The Middle-Class Millionaire: The Rise of the New Rich and How They Are Changing America
by Russ Alan Prince and Lewis Schiff
The middling rich may be the most powerful group in America, say authors Russ Alan Prince and Lewis Schiff. True, the 8.4 million families in this demographic aren’t capable of endowing graduate schools in their own names or blanketing a battleground state with attack ads against their least favorite candidate for president. Their power instead lies in their numbers. These self-made Americans, who have assets of $1 million to $10 million, couldn’t imagine calling themselves anything but “middle class.” They send their children to public schools and choose where to live accordingly. They plugged into TiVo and Grey Goose vodka early, thereby convincing plenty of truly middle-class Americans that they should, too. They don’t concern themselves much with the greater good. They don’t have time; they work an average of 70 hours a week.
Prince and Schiff contend that those left looking up at the “middle-class millionaire” households shouldn’t be jealous, said Mark Egan in Reuters. According to the authors’ surveys, working millionaires separate themselves from the herd through four traits that many middle-class Americans eschew. Besides being willing to blow well past the 40-hour workweek, these hard-chargers make riskier professional choices, brush off failures, and view personal acquaintances as a form of capital. Prince and Schiff probably hope that their study subjects see all this as flattering, said Janet Maslin in The New York Times. The rest of us won’t be fooled. Clearly, the middle-class millionaire is that aggressive name-dropper from last night’s cocktail party, “the guy who, on his daily two-hour bike ride, annoys his friends by taking constant phone calls as he pedals.”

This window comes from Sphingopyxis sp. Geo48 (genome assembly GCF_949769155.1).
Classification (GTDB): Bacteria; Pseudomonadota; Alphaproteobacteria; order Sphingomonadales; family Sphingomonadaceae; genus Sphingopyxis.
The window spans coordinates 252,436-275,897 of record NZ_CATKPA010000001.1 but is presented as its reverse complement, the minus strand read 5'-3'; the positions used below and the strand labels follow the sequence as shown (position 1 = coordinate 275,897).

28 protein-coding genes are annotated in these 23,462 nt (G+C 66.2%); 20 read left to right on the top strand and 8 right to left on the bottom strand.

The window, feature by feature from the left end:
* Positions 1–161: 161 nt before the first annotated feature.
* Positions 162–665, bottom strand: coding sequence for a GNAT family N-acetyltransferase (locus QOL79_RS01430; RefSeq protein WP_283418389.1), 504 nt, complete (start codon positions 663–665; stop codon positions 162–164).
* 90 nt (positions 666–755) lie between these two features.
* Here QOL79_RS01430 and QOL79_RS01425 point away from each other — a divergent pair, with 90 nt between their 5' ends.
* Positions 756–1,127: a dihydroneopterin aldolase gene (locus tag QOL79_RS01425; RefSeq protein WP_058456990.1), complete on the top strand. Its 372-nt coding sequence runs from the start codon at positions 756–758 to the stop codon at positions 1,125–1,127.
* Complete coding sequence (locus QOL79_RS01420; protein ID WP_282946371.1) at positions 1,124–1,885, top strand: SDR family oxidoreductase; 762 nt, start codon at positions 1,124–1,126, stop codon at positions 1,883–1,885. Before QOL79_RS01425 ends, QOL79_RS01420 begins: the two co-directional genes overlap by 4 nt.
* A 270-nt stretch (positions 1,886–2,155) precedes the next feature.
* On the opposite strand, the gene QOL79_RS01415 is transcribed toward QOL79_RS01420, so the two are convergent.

Prince and Schiff’s “valuable if formulaic” book cogently explains why the market power of “MCMs” exceeds their numbers, said James Pressley in Bloomberg.com. Because the merely wealthy are more numerous than the super-wealthy, many products and services are tailored to them. Because they rub elbows with the actual middle class, their aspirations become America’s aspirations. The biggest question—“What’s it all for?”—is never broached, said Keith Whitaker in The Wall Street Journal. “The authors hold
up Benjamin Franklin as the first MCM.” But Franklin devoted his life to science and politics after he’d accumulated his wealth. “It is hard to imagine the achievers in The Middle-Class Millionaire doing any such thing.”
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